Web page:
Baga Friends

This is a new association of Bairrada producers with one thing in common: they are passionate about the Baga grape. Baga is a variety that is grown throughout central Portugal but its purest expression is on the clay soils of Bairrada where it is by far the most dominant grape. In my book The Wines and Vineyards of Portugal (published in 2003) I say that Bairrada produces ‘the best and worst of wines’.  There is still some truth in this. The unpredictable Atlantic climate and the Baga grape together conspire to produce red wines that can range between being powerful, bold and long-lived to lean, mean and vegetal in style.  In fact a large amount of Mateus Rosé has been made from under-ripe Baga. 

Baga grapes are small and thin-skinned (Baga means ‘berry’). They ripen late and are highly susceptible to rot, especially if it rains in September.  The vines are vigorous producing excess foliage and therefore create a lot of work for quality conscious growers. No wonder that Baga is often pronounced a bit like a four letter word!     

This tasting brings together seven of the best Bairrada producers, including for the first time outside the famous Palace Hotel, the remarkable Buçaco wines. It included a few white wines, mostly made from Bical.  The following wines are some of the highlights from a fascinating and thoroughly enjoyable tasting staged at the Portuguese Embassy in London. 


Situated in a National Forest in the hills that divide Bairrada from Dão, Buçaco (sometimes spelt Bussaco) has to be seen to be believed.  Built as a royal palace, the Palace Hotel lives up to its name. The hotel started bottling its own wines in 1917. As the hotel is located on the boundary of two of Portugal’s leading wine regions, the hotels wines are generally blend of both. The wines (both red and white) rarely leave the hotel dining room and this is the first time I have seen them in the UK other than the occasional bottle sold at auction. For more information on older vintages back to 1959 see pages 156-159 of The Wines and Vineyards of Portugal.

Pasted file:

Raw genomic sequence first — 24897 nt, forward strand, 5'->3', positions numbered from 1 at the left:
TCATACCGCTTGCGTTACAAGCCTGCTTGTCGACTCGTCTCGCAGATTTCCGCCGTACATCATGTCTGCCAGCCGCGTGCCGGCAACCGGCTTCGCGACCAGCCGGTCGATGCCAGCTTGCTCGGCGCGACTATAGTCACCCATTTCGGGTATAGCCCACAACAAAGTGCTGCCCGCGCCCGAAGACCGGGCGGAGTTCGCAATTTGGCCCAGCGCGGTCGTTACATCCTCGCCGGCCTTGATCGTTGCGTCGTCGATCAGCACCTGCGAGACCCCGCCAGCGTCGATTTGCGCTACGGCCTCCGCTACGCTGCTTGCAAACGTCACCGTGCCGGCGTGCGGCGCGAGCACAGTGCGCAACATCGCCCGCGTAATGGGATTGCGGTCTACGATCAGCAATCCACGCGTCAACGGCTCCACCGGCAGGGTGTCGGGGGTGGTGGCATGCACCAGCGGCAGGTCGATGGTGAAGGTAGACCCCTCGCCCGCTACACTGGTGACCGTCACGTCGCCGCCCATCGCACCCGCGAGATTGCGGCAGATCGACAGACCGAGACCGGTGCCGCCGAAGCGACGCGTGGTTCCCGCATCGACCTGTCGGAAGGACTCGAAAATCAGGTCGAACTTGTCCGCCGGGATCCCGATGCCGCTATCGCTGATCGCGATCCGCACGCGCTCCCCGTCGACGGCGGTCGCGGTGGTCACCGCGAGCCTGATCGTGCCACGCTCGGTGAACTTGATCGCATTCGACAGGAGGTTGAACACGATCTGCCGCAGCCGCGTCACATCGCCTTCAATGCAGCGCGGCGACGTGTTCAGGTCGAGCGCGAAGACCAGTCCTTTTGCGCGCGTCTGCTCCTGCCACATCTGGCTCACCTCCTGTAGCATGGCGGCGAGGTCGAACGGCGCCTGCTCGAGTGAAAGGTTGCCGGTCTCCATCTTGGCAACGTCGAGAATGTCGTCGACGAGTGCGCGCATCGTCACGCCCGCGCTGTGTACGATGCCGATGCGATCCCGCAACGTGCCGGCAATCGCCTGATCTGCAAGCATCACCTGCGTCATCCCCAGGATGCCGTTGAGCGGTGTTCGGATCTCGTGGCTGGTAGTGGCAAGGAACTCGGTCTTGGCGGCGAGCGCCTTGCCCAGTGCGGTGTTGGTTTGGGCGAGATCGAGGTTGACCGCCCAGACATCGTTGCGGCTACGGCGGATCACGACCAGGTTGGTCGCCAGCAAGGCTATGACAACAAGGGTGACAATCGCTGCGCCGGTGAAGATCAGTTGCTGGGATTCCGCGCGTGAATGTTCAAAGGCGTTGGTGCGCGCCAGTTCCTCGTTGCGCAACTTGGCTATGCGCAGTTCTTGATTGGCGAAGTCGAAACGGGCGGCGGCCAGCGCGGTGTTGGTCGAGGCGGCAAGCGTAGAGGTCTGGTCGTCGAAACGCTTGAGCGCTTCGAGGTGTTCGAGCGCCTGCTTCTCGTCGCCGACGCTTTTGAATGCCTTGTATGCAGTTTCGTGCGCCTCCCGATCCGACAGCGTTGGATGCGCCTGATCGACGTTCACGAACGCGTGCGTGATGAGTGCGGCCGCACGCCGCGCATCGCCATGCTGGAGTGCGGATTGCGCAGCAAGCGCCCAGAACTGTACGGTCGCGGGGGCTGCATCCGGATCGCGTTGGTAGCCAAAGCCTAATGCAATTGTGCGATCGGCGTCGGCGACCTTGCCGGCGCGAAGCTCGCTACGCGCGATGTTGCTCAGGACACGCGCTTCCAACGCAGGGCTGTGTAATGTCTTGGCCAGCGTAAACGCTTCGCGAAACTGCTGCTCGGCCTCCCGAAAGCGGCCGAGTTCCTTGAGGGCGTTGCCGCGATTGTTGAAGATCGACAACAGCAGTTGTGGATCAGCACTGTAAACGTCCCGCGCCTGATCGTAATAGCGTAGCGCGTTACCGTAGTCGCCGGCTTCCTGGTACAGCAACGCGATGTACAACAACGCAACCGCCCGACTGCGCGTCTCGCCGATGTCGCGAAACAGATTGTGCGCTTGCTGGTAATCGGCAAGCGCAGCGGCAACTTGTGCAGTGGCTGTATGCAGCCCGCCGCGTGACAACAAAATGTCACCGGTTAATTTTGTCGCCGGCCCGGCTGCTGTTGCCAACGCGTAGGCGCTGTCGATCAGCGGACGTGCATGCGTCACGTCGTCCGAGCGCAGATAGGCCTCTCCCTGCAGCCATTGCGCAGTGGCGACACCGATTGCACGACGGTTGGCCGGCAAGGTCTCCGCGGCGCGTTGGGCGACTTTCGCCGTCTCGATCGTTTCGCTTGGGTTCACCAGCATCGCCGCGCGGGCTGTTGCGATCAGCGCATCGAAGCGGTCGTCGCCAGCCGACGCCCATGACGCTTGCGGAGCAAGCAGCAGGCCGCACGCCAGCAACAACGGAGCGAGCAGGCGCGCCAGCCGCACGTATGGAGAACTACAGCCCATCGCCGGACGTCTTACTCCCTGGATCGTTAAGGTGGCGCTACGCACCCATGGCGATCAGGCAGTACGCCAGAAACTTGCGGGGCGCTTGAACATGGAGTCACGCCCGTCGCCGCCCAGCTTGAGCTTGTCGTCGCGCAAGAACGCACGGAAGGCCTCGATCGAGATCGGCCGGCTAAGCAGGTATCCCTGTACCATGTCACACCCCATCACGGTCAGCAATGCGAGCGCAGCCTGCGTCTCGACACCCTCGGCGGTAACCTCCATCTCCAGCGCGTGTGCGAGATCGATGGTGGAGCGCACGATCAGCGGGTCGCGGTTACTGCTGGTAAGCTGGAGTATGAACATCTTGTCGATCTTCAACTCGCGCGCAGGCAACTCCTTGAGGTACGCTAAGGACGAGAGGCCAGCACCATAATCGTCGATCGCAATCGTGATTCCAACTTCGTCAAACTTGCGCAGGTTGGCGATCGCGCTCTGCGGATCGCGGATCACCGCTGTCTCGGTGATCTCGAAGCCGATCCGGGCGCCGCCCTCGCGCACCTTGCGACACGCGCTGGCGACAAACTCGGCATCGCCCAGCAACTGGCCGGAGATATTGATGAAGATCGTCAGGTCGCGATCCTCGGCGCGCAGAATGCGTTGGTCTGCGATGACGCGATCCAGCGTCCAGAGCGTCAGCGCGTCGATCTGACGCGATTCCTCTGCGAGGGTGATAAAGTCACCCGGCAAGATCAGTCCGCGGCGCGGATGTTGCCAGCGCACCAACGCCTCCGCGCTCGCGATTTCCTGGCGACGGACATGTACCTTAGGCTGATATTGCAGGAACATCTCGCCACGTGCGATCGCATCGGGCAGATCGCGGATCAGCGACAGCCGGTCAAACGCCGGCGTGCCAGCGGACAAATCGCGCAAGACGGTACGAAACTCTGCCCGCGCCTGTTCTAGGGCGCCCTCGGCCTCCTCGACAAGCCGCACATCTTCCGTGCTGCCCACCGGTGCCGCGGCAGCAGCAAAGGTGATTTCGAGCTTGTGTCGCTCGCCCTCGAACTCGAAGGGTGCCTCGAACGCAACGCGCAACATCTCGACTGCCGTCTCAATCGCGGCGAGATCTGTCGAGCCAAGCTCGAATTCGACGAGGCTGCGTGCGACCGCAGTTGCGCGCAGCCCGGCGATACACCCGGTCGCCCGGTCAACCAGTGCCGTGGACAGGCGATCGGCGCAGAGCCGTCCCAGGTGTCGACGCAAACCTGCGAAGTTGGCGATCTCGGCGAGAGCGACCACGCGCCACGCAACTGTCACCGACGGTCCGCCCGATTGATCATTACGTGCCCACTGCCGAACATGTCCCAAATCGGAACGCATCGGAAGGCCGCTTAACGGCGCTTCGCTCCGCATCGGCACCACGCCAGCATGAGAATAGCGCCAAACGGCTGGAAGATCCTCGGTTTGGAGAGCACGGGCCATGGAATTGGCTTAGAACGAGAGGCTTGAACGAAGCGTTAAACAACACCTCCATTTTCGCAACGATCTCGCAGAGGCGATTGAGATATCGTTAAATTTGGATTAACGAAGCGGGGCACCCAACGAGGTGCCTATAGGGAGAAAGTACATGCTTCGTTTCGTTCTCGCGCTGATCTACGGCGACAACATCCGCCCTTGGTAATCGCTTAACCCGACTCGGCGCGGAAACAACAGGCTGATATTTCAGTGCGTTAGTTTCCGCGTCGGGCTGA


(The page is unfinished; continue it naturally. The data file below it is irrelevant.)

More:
Buçaco Branco 2001 ****

From Encruzado grown in Dão and Maria Gomes and Bical grown in Bairrada, bottled after one year in new oak: lovely toasty, lanolin quality, slightly sweet with gentle acidity having aged well. Like a well made, old fashioned white Bordeaux.  17.5

Buçaco Branco 2005 *** / ****

Rather too much new oak for my liking on the nose, creamy, some minerality evident, quite fat mid-palate with a rich, full toasty finish 15.5  

Buçaco Branco 2008 ****

Rather more demure, some toasty oak but rich and creamy mid-palate with oak dominating again on the finish. Still a bit disjointed, needing time to draw together.  17+?  

Buçaco Branco 1955

Deep gold; resin and eucalyptus on the nose, strong and powerful, beeswax; similarly waxy on the palate, some bitterness but still alive with a thread of acidity all the way through to the finish. Fascinating to taste but impossible to award a mark. 

Buçaco Tinto 2005 ****

Sixty percent Baga from Bairrada and 40% Touriga Nacional from Dão: characteristic wild berry character with Baga dominating on the nose, just a little floral; firm, tight knit wild berry and hedgerow character, fine, well defined and focused with Touriga Nacional freshness finding its way to the finish. Impressive. 17.5   

Buçaco Tinto 2010 Reservado VM ****